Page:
Frequently Asked Questions
How long is the application process?
The length of time varies depending how long it takes for the AAB Board of Registry office to receive your documents (transcripts, verifications of employment, etc.). If there are no unexpected delays in receiving these documents, the process usually takes six to eight weeks.
What fees must be paid when an application is submitted?
The appropriate application fee is due at the time the application is completed online. The examination fee is not due until you are approved to take the examination, although you may pay earlier if you wish. Application fees are nonrefundable; examination fees are refundable if the examination is cancelled sufficiently in advance.
Can I send a copy of my transcript?
No. Transcripts must be forwarded by the issuing college/university/school. You must authorize the institution to release your transcript to the AAB Board of Registry. A form to authorize an educational institution to release your transcript can be downloaded from the AAB website or you may call AAB at (314)241-1445 and request a copy of the Transcript Release Form.
How is full-time employment defined?
2,080 clock hours equal one (1) year of full-time employment.
How do I convert quarter hours to semester hours?
College credits in quarter hours will be converted to semester hours at the rate of 1.5 quarter hours per 1.0 semester hour.
Will my money be refunded if I am not approved to take the examination?
Application fees are nonrefundable. However, any examination fees that you forwarded are refundable if the examination is cancelled sufficiently in advance. Examinations cancelled within seven (7) days of the examination date will be subject to a $50 cancellation fee.
How long do I have to sit for an examination after my application has been approved?
Applicants have one (1) year from the date of the approval letter to take the examination.
Where is the examination given?
The examination is offered in California and Florida three to four times a year, usually at a community college or hospital. The California and Florida examination dates and sites are posted on the AAB website.
In other states the examination is given at approved college or university testing centers. A list of approved testing centers will be forwarded to you after you are approved to sit for the examination.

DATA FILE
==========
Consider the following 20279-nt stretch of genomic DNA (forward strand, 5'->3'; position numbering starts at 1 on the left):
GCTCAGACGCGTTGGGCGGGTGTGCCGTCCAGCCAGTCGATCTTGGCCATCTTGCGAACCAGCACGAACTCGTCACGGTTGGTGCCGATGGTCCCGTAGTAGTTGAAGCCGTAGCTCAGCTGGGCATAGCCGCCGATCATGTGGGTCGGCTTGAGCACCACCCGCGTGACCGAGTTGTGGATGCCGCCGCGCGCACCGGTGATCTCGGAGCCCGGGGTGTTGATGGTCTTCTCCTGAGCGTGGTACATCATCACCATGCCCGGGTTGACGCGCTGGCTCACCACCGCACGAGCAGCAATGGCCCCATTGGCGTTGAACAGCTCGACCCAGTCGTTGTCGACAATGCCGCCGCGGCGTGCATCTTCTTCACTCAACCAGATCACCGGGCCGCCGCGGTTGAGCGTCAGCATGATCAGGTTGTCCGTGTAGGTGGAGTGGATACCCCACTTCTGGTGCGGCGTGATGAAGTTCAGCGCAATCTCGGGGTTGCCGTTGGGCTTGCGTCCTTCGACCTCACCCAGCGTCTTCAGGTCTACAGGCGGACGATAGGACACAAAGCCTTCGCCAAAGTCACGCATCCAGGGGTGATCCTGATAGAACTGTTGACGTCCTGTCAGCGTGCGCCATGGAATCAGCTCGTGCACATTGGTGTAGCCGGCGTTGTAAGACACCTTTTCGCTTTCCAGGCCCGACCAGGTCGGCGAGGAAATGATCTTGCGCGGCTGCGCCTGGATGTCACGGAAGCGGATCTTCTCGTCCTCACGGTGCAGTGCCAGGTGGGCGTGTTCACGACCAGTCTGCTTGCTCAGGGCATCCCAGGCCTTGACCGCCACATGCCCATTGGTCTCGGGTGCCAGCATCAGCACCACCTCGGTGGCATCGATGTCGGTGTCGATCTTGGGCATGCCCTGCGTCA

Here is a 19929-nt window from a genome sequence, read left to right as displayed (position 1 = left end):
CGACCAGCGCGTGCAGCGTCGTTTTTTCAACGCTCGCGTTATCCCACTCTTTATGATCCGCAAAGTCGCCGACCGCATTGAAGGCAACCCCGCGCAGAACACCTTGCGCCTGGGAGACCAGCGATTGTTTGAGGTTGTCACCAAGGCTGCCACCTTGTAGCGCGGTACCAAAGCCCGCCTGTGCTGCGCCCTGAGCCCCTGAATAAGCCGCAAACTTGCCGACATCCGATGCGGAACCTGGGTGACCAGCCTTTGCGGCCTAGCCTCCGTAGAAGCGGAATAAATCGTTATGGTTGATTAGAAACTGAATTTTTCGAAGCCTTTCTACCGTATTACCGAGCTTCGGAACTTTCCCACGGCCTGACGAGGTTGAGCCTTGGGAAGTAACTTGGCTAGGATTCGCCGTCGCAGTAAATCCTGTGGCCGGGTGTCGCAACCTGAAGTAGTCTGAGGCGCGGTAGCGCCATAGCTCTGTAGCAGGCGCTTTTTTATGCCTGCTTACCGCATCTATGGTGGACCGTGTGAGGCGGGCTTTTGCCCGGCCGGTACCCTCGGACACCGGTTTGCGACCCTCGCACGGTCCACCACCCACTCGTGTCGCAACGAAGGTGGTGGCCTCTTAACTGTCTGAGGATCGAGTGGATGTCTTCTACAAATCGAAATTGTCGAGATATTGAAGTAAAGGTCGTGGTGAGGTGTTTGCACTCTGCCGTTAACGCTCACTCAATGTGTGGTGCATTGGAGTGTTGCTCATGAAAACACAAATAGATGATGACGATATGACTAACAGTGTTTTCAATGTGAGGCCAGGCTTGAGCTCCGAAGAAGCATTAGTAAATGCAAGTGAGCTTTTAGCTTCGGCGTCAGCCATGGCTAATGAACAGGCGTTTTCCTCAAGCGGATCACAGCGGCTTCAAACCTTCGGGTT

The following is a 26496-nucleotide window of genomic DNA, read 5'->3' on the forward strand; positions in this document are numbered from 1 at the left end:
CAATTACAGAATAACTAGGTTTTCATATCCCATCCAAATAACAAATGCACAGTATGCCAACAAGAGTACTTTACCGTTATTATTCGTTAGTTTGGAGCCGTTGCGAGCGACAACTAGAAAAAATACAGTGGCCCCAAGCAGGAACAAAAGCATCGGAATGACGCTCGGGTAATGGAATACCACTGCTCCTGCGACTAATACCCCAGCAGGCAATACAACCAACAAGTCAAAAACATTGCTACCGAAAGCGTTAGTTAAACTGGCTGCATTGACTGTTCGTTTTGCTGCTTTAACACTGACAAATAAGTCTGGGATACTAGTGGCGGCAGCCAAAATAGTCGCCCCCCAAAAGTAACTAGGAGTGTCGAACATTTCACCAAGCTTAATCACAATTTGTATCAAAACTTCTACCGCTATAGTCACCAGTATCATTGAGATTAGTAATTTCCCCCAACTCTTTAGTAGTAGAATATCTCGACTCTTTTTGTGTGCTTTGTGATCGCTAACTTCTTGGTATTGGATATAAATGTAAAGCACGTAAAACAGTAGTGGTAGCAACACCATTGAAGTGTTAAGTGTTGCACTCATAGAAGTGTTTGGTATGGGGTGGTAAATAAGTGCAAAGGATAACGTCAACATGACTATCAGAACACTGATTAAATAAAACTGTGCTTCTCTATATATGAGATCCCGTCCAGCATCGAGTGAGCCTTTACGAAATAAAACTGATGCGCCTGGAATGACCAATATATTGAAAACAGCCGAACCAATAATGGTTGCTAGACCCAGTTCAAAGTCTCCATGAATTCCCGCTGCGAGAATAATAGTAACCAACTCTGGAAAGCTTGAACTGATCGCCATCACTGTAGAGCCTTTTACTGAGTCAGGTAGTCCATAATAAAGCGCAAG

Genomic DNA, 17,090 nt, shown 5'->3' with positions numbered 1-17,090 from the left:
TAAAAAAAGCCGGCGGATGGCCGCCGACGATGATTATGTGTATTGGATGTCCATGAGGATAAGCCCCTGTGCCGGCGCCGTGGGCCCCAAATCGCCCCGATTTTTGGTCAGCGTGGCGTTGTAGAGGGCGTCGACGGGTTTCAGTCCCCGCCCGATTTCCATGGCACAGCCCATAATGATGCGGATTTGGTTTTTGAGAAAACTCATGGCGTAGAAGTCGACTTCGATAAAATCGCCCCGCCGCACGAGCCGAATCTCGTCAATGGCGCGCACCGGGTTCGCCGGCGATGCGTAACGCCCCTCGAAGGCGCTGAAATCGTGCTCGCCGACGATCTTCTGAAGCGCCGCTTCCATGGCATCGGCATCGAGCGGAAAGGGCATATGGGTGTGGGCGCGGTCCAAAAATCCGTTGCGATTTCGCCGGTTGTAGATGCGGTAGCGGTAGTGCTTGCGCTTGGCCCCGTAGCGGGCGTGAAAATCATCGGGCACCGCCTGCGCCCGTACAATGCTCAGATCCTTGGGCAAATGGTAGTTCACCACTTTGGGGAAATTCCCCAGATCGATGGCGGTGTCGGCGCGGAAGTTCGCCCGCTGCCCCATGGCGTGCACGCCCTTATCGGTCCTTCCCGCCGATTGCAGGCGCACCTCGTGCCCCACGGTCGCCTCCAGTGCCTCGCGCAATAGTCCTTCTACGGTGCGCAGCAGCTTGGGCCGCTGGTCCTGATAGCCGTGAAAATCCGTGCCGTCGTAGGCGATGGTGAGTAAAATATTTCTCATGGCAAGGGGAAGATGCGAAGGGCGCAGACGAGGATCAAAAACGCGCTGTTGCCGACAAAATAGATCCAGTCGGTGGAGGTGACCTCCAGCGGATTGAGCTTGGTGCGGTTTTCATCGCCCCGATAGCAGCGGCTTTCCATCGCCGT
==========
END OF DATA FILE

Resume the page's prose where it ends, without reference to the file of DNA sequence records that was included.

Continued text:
Are there any study materials available?
After the Board determines that you are eligible to sit for the examination(s), you will receive a Content Outline for ABOR examination(s) that you are eligible to take. The Content Outline lists the topics covered by the examination(s) and the approximate percentage of questions in each of those topics.
At that time a reference book list will also be forwarded to help you prepare for the examination(s).
AAB publishes the PER Handbook and the PER Questions and Answers Book for the traditional disciplines of chemistry, hematology, immunohematology, immunology, and microbiology. For basic knowledge AAB publishes the PER Basic Knowledge Manual.
For andrology and embryology AAB publishes the Andrology And Embryology Review Course Manual. Be aware that some andrology is found on the embryology exam. If you are taking the embryology exam, you should understand those sections of the andrology chapter that can impact fertilization, embryo development, and pregnancy. MTs should be familiar with material found in the MT/MLT General Knowledge, Basic Blood Collection and Handling, and Mathematics section in addition to the material found in the General Lab Management Employment Law, CLIA '88, and OSHA section.
AAB also publishes online courses to help individuals earn continuing education units (CEUs) and study for certification examinations. Online courses are available for topics in both reproductive and traditional clinical laboratories.
AAB’s study materials and online courses can be purchased online through the AAB Bookstore . If you do not want to order online, call 800-457-3332 (in St. Louis, MO, call 314-241-9808) to purchase study materials by telephone. Telephone orders must be paid by credit card. You can also print a copy of the AAB Publications' Order Form and fax the form with credit card information to 314-241-1449 or mail the form with applicable payment to AAB, 906 Olive Street, Suite 1200, Saint Louis, MO 63101-1448.
Is the examination written or computerized?
The examination is a paper and pencil test, but it is scored by computer.
Will I be allowed to use a calculator during the examination?
What are the requirements for passing the generalist examination or the individual discipline examination(s)?